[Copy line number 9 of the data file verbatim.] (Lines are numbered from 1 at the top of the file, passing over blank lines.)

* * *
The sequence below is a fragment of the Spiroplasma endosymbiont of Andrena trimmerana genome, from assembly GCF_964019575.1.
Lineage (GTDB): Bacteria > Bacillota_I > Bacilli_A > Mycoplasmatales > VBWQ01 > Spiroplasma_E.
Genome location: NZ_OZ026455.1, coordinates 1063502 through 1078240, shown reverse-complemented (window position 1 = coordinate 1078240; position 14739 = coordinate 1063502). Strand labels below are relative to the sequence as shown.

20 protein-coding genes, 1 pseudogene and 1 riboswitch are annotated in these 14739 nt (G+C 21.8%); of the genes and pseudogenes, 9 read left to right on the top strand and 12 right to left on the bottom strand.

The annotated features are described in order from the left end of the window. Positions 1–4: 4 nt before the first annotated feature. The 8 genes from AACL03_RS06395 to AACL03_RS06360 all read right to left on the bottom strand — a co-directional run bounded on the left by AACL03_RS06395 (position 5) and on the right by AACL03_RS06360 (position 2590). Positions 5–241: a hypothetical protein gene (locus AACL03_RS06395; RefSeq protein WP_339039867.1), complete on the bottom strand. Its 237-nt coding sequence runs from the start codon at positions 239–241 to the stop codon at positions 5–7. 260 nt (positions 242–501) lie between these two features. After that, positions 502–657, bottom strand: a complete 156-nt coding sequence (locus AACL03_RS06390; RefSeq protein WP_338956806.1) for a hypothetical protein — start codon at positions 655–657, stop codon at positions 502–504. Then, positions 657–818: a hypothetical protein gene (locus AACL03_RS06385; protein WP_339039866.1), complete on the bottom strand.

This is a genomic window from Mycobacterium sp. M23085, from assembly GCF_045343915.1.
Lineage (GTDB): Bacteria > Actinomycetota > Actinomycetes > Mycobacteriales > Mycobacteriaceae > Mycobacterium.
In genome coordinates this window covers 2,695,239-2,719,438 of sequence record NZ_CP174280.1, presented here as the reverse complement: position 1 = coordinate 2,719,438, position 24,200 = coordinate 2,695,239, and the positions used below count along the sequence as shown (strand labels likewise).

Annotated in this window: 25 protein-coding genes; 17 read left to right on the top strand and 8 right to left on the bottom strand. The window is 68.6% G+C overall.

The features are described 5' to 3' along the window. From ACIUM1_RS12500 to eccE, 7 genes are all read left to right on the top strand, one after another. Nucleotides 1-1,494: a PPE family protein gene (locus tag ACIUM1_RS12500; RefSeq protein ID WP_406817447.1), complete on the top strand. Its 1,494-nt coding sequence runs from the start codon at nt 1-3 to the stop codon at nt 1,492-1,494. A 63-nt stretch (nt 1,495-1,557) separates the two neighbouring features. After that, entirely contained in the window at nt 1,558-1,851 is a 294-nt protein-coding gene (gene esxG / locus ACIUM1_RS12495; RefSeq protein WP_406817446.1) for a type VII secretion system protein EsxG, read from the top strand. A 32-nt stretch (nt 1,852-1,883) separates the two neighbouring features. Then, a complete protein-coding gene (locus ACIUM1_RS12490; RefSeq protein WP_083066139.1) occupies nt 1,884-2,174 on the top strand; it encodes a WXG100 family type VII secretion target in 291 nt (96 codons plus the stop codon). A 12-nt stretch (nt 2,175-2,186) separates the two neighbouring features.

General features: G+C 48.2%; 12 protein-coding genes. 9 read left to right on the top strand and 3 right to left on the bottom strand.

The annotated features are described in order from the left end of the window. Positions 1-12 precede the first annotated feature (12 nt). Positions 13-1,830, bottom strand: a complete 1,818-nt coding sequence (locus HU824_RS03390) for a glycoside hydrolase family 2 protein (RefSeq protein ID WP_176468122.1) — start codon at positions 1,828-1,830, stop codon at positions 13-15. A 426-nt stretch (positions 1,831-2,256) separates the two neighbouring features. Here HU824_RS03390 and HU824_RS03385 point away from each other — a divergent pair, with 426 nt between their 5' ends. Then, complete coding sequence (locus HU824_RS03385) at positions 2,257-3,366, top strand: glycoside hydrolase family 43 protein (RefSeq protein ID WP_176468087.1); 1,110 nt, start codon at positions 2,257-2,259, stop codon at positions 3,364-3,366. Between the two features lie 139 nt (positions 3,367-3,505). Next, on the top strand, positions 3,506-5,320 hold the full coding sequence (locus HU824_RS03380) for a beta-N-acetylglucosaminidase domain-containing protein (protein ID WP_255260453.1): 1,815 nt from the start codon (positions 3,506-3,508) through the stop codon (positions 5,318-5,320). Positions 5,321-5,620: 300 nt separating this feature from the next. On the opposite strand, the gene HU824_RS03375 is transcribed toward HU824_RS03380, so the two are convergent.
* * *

Annotated in this window: 25 protein-coding genes; 17 read left to right on the top strand and 8 right to left on the bottom strand. The window is 68.6% G+C overall.